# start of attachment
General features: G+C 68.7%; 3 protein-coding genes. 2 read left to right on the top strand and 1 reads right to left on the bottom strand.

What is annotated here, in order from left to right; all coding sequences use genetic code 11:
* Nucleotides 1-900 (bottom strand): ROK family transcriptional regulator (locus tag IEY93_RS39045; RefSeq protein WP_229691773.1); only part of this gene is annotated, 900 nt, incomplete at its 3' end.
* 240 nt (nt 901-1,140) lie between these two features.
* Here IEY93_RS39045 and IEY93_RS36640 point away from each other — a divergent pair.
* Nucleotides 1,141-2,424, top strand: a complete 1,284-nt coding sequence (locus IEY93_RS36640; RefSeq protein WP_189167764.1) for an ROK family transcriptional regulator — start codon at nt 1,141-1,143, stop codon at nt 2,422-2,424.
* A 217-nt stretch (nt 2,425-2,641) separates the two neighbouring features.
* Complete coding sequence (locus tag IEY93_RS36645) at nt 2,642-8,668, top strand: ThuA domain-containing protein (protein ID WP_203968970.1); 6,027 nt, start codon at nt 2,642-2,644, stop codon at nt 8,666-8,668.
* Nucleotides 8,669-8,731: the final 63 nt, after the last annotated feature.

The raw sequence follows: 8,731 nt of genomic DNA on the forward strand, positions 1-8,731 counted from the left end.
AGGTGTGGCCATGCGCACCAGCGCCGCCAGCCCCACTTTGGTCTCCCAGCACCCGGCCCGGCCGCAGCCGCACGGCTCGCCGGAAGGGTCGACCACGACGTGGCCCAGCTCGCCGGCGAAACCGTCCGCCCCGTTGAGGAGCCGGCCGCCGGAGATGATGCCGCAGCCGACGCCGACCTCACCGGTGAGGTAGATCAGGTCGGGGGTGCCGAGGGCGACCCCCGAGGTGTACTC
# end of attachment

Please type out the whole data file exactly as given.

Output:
General features: G+C 68.7%; 3 protein-coding genes. 2 read left to right on the top strand and 1 reads right to left on the bottom strand.

What is annotated here, in order from left to right; all coding sequences use genetic code 11:
* Nucleotides 1-900 (bottom strand): ROK family transcriptional regulator (locus tag IEY93_RS39045; RefSeq protein WP_229691773.1); only part of this gene is annotated, 900 nt, incomplete at its 3' end.
* 240 nt (nt 901-1,140) lie between these two features.
* Here IEY93_RS39045 and IEY93_RS36640 point away from each other — a divergent pair.
* Nucleotides 1,141-2,424, top strand: a complete 1,284-nt coding sequence (locus IEY93_RS36640; RefSeq protein WP_189167764.1) for an ROK family transcriptional regulator — start codon at nt 1,141-1,143, stop codon at nt 2,422-2,424.
* A 217-nt stretch (nt 2,425-2,641) separates the two neighbouring features.
* Complete coding sequence (locus tag IEY93_RS36645) at nt 2,642-8,668, top strand: ThuA domain-containing protein (protein ID WP_203968970.1); 6,027 nt, start codon at nt 2,642-2,644, stop codon at nt 8,666-8,668.
* Nucleotides 8,669-8,731: the final 63 nt, after the last annotated feature.

The raw sequence follows: 8,731 nt of genomic DNA on the forward strand, positions 1-8,731 counted from the left end.
AGGTGTGGCCATGCGCACCAGCGCCGCCAGCCCCACTTTGGTCTCCCAGCACCCGGCCCGGCCGCAGCCGCACGGCTCGCCGGAAGGGTCGACCACGACGTGGCCCAGCTCGCCGGCGAAACCGTCCGCCCCGTTGAGGAGCCGGCCGCCGGAGATGATGCCGCAGCCGACGCCGACCTCACCGGTGAGGTAGATCAGGTCGGGGGTGCCGAGGGCGACCCCCGAGGTGTACTC